UPMC Hillman Cancer Center

Viral Oncology (VO)

Human PapillomavirusThis group of scientists performs cutting-edge research at the forefront of some of the most exciting areas of cancer biology. Viruses have long been used as tools to understand basic mechanisms of cancer development and progression. Many cellular proteins crucial in oncogenesis and tumor suppression were first discovered by studying tumor viruses. UPMC Hillman Cancer Center is building on this foundation and has gathered an extremely strong and interactive group of tumor virologists who use viruses to understand how cancers arise or progress. Although members of this interest area use traditional approaches to investigate viral interactions with cancer cell signaling pathways, VO faculty members are also building approaches to understanding virus-host cell interactions in areas such as microRNA (miRNA) perturbations, innate immune evasion, and genomic instability caused by viruses.

Selected Publications

  • Virus infection is sensed in the cytoplasm by retinoic acid-inducible gene I (RIG-I), which requires RNA and polyubiquitin binding to induce type I interferon (IFN) and activate cellular innate immunity. CVP members discovered a mechanism by which the IFN-inducible oligoadenylate synthetases-like (OASL) protein contributes to host antiviral responses by enhancing RIG-I activation. (Zhu et. al., Immunity. 2014 Jun 19;40(6):936-48.)
  • Polyomaviruses encode a large T Ag (LT), a multifunctional protein essential for the regulation of both viral and host cell gene expression and productive viral infection. Results show that, in the absence of viral infection, LT-initiated activation of ataxia-telangiectasia mutated and Rad3-related (ATR) kinase-dependent DNA damage response is sufficient for the induction of an IFN-β-mediated innate immune response in human cells. Thus, a novel and critical role for ATR was uncovered, as a mediator of antiviral responses utilizing LT. (Forero et. al., J Immunol. 2014 Jun 15;192(12):5933-42.)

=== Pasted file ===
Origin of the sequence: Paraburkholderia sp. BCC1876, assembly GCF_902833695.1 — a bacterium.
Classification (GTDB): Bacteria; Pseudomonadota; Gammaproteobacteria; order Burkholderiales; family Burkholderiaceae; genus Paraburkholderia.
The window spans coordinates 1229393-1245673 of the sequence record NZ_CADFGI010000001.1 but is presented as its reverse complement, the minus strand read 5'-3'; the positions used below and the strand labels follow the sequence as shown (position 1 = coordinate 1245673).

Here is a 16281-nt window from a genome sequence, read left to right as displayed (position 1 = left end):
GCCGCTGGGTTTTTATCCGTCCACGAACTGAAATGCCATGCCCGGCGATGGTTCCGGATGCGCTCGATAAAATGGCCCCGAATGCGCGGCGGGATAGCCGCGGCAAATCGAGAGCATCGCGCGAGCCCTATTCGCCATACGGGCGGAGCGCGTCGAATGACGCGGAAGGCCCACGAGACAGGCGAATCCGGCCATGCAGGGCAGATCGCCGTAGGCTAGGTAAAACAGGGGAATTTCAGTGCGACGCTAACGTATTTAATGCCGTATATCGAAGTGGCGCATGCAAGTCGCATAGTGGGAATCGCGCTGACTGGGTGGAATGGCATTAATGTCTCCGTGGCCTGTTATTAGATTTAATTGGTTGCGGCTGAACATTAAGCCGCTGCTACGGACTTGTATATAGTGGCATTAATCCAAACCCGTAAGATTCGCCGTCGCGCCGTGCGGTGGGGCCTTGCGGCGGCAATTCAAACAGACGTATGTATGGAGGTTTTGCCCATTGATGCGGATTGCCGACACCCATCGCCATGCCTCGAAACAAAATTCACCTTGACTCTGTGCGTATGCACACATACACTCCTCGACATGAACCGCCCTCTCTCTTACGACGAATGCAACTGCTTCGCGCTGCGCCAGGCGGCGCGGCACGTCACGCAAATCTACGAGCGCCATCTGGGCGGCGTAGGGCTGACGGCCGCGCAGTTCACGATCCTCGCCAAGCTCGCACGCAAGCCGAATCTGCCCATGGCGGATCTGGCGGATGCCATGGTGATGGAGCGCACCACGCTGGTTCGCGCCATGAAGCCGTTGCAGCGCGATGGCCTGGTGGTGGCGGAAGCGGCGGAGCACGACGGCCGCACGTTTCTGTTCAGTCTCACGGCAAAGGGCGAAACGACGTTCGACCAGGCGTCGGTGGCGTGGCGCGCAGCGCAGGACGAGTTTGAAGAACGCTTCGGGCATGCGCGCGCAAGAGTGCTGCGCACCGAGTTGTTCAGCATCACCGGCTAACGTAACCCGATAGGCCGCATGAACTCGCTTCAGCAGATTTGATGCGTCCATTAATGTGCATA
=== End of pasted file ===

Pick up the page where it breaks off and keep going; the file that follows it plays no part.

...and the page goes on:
• Merkel cell carcinoma (MCC) is a neuroendocrine skin cancer associated with high mortality. Merkel cell polyomavirus (MCV), discovered in 2008, is associated with ~80% of MCC. The MCV large tumor (LT) oncoprotein upregulates the cellular oncoprotein survivin through its conserved retinoblastoma protein-binding motif. Studies have now confirmed that YM155, a survivin suppressor, is cytotoxic to MCV-positive MCC cells in vitro at nanomolar levels, and significantly improved mouse survival for 3 of 4 MCV-positive MCC xenografts. These results suggest that survivin targeting is a promising therapeutic approach for most but not all MCV-positive MCCs. (Dresang et. al., PLoS One. 2013 Nov 18;8(11):e80543.)
  • MCV causes an aggressive human skin cancer, MCC, through expression of small T (sT) and large T (LT) viral oncoproteins. MCV sT is also required for efficient MCV DNA replication by the multifunctional MCV LT helicase protein. It was discovered that LT is targeted for proteasomal degradation by the cellular SCF(Fbw7) E3 ligase, which can be inhibited by sT through its LT-stabilization domain (LSD). Consequently, sT also stabilizes cellular SCF(Fbw7) targets, including the cell-cycle regulators c-Myc and cyclin E. Mutating the sT LSD decreases LT protein levels and eliminates synergism in MCV DNA replication as well as sT-induced cell transformation. SCF(Fbw7) knockdown mimics sT-mediated stabilization of LT, but this knockdown is insufficient to fully reconstitute the transforming activity of a mutant LSD sT protein. Thus, MCV has evolved a regulatory system involving SCF(Fbw7) that controls viral replication but also contributes to host cell transformation. (Kwun et. al., Cell Host Microbe. 2013 Aug 14;14(2):125-35.)


Section Leader: Saumendra Sarkar, PhD

Chang, Yuan, MD
Moore, Patrick, MD, MPH
Microbiology and Molecular Genetics
Conway, James, PhD
Structural Biology
Pipas, James, PhD
Biological Sciences
Coyne, Carolyn, PhD
Microbiology and Molecular Genetics
Sarkar, Saumendra, PhD
Microbiology and Molecular Genetics
Homa, Fred, PhD
Microbiology and Molecular Genetics
Shair, Kathy, PhD
Microbiology and Molecular Genetics
Khan, Saleem, PhD
Microbiology and Molecular Genetics
Shuda, Masahiro, PhD
Microbiology and Molecular Genetics
Kinchington, Paul, PhD
Smithgall, Thomas, PhD
Microbiology and Molecular Genetics
Lee, Nara, PhD
Microbiology and Molecular Genetics
Xiao, Gutian, PhD
Microbiology and Molecular Genetics